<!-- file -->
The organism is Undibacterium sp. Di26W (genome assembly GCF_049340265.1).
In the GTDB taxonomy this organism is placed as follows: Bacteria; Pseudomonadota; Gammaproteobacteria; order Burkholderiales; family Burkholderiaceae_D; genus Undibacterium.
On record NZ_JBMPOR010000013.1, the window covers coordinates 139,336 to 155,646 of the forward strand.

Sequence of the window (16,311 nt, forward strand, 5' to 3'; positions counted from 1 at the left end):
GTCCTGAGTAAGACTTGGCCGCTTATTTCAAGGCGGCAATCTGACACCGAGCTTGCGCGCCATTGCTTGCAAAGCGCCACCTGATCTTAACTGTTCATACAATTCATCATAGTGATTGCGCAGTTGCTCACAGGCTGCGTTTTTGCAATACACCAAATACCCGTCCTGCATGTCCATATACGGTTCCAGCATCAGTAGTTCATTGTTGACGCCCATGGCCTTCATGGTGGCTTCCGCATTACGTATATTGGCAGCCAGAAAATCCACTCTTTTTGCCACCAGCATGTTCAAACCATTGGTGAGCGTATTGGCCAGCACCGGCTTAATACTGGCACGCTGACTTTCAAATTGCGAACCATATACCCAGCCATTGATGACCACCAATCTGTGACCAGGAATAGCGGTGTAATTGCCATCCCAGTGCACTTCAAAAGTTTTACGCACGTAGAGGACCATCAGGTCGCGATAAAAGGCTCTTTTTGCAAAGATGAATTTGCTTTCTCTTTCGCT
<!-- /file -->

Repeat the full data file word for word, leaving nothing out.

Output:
The organism is Undibacterium sp. Di26W (genome assembly GCF_049340265.1).
In the GTDB taxonomy this organism is placed as follows: Bacteria; Pseudomonadota; Gammaproteobacteria; order Burkholderiales; family Burkholderiaceae_D; genus Undibacterium.
On record NZ_JBMPOR010000013.1, the window covers coordinates 139,336 to 155,646 of the forward strand.

Sequence of the window (16,311 nt, forward strand, 5' to 3'; positions counted from 1 at the left end):
GTCCTGAGTAAGACTTGGCCGCTTATTTCAAGGCGGCAATCTGACACCGAGCTTGCGCGCCATTGCTTGCAAAGCGCCACCTGATCTTAACTGTTCATACAATTCATCATAGTGATTGCGCAGTTGCTCACAGGCTGCGTTTTTGCAATACACCAAATACCCGTCCTGCATGTCCATATACGGTTCCAGCATCAGTAGTTCATTGTTGACGCCCATGGCCTTCATGGTGGCTTCCGCATTACGTATATTGGCAGCCAGAAAATCCACTCTTTTTGCCACCAGCATGTTCAAACCATTGGTGAGCGTATTGGCCAGCACCGGCTTAATACTGGCACGCTGACTTTCAAATTGCGAACCATATACCCAGCCATTGATGACCACCAATCTGTGACCAGGAATAGCGGTGTAATTGCCATCCCAGTGCACTTCAAAAGTTTTACGCACGTAGAGGACCATCAGGTCGCGATAAAAGGCTCTTTTTGCAAAGATGAATTTGCTTTCTCTTTCGCT